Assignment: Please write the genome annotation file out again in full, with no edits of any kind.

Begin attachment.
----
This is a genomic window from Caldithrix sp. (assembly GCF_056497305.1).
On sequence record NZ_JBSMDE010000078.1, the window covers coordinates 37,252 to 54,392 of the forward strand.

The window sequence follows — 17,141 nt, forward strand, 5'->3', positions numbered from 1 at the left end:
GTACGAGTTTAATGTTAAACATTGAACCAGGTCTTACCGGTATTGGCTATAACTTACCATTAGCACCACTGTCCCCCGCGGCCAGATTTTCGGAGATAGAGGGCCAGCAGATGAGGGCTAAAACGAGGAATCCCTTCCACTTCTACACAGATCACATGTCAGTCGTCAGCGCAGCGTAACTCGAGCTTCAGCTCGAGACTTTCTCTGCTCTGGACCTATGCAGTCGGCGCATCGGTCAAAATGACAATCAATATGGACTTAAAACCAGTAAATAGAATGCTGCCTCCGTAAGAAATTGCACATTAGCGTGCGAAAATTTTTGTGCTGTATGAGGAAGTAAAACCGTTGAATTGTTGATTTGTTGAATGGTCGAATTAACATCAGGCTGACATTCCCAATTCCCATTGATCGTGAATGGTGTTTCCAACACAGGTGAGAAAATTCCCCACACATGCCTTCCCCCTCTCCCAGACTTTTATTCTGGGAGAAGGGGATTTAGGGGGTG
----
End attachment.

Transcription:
This is a genomic window from Caldithrix sp. (assembly GCF_056497305.1).
On sequence record NZ_JBSMDE010000078.1, the window covers coordinates 37,252 to 54,392 of the forward strand.

The window sequence follows — 17,141 nt, forward strand, 5'->3', positions numbered from 1 at the left end:
GTACGAGTTTAATGTTAAACATTGAACCAGGTCTTACCGGTATTGGCTATAACTTACCATTAGCACCACTGTCCCCCGCGGCCAGATTTTCGGAGATAGAGGGCCAGCAGATGAGGGCTAAAACGAGGAATCCCTTCCACTTCTACACAGATCACATGTCAGTCGTCAGCGCAGCGTAACTCGAGCTTCAGCTCGAGACTTTCTCTGCTCTGGACCTATGCAGTCGGCGCATCGGTCAAAATGACAATCAATATGGACTTAAAACCAGTAAATAGAATGCTGCCTCCGTAAGAAATTGCACATTAGCGTGCGAAAATTTTTGTGCTGTATGAGGAAGTAAAACCGTTGAATTGTTGATTTGTTGAATGGTCGAATTAACATCAGGCTGACATTCCCAATTCCCATTGATCGTGAATGGTGTTTCCAACACAGGTGAGAAAATTCCCCACACATGCCTTCCCCCTCTCCCAGACTTTTATTCTGGGAGAAGGGGATTTAGGGGGTG